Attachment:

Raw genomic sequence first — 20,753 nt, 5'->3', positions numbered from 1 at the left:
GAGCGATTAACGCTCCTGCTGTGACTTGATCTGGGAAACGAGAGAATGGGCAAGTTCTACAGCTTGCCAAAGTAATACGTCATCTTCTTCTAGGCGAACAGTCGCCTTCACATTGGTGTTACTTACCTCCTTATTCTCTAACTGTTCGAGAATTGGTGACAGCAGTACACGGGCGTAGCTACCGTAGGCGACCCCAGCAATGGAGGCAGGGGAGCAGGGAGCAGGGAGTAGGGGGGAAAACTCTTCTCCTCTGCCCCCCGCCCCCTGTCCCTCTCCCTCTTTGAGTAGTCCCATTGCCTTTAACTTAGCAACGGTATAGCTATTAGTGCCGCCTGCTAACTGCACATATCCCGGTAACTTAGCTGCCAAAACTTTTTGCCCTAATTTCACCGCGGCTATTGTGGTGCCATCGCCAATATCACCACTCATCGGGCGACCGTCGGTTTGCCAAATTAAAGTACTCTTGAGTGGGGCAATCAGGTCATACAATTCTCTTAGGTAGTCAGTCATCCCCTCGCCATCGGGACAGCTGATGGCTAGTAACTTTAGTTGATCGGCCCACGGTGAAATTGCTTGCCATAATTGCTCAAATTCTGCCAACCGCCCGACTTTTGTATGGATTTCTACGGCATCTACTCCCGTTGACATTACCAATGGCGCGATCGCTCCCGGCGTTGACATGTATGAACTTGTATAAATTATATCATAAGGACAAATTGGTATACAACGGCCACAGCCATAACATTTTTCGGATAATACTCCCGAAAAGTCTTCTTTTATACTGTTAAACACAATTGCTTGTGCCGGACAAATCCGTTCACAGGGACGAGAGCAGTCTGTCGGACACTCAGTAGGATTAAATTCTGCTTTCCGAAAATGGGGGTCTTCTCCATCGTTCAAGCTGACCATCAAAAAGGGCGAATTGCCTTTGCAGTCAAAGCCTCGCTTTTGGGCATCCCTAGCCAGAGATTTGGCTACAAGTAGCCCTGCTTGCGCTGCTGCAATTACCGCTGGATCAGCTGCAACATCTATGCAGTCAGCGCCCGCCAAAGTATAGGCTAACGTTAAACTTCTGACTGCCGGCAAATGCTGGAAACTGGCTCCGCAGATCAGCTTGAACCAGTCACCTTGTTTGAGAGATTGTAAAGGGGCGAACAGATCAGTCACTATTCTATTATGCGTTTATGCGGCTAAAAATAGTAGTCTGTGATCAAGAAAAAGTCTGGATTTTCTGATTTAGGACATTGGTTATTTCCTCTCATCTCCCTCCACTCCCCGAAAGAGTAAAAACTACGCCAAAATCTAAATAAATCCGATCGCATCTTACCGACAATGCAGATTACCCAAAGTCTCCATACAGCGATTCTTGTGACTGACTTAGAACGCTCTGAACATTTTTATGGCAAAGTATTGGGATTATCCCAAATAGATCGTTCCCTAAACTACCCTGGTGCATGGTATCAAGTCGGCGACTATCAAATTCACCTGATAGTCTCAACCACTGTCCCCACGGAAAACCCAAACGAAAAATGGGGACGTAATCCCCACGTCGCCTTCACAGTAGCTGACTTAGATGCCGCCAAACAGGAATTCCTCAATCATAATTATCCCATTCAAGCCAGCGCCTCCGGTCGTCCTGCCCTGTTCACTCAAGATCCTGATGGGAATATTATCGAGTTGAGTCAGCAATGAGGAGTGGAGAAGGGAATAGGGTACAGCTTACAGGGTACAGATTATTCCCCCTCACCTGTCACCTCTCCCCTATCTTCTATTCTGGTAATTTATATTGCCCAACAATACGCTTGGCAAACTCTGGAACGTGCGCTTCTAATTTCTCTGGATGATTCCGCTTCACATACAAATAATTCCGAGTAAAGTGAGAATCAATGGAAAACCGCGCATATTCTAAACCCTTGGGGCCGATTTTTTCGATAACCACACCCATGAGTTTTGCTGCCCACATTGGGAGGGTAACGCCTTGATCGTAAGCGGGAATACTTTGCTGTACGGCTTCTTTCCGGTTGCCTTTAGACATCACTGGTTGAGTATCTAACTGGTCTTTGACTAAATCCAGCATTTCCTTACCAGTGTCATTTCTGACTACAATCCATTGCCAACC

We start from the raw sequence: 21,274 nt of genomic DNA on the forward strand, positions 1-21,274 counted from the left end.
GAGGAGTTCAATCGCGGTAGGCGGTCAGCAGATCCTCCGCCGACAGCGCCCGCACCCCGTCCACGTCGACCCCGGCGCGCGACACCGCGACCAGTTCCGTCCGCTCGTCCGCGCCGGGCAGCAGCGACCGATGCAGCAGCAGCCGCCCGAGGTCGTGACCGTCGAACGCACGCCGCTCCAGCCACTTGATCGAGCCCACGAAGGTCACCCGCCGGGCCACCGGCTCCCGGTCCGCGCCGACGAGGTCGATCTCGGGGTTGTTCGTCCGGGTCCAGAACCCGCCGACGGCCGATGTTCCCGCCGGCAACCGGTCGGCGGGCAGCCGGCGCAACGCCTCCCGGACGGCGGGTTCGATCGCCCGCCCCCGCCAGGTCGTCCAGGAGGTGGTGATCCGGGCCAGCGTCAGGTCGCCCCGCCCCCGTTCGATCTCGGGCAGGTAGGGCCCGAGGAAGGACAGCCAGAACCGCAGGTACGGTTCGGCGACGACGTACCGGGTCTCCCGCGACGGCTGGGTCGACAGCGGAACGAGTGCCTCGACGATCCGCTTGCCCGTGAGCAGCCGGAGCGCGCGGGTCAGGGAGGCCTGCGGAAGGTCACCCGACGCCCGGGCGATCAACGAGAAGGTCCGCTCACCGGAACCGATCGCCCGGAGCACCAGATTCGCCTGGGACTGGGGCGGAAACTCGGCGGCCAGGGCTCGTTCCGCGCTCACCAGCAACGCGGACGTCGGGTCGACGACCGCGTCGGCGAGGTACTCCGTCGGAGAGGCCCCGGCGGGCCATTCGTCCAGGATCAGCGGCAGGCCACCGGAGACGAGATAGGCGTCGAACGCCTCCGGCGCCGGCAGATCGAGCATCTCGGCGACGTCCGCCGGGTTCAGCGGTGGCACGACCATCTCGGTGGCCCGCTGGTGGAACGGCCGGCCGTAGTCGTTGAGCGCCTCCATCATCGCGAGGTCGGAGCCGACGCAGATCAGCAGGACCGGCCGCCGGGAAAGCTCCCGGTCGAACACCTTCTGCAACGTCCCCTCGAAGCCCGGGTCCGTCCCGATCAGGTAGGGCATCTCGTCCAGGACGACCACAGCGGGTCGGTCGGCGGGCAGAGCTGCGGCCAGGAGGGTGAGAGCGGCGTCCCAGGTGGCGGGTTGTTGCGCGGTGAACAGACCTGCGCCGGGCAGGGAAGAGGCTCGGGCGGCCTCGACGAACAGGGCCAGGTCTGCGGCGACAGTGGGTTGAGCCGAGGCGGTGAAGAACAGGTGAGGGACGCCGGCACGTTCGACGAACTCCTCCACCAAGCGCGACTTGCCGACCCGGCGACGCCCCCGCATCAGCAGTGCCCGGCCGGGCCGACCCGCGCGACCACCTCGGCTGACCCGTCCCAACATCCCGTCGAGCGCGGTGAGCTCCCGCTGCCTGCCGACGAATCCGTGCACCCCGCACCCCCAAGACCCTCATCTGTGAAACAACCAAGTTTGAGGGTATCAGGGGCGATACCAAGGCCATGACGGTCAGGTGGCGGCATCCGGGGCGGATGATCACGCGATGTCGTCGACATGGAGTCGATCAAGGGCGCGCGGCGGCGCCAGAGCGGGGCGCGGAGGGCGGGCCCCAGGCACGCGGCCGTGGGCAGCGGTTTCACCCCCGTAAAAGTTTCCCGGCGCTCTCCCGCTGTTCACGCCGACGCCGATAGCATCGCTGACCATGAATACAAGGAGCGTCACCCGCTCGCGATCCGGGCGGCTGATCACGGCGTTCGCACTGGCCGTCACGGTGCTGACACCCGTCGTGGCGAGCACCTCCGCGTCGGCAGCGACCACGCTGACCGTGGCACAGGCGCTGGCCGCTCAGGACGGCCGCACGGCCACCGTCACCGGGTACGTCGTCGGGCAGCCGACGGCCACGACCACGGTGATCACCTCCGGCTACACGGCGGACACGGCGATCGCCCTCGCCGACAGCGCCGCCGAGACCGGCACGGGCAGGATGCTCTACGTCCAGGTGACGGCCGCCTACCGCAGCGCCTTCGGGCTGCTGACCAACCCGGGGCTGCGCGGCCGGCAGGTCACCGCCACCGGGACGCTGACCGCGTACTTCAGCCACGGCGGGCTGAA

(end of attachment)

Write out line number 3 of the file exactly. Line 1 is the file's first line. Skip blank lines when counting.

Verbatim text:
We start from the raw sequence: 21,274 nt of genomic DNA on the forward strand, positions 1-21,274 counted from the left end.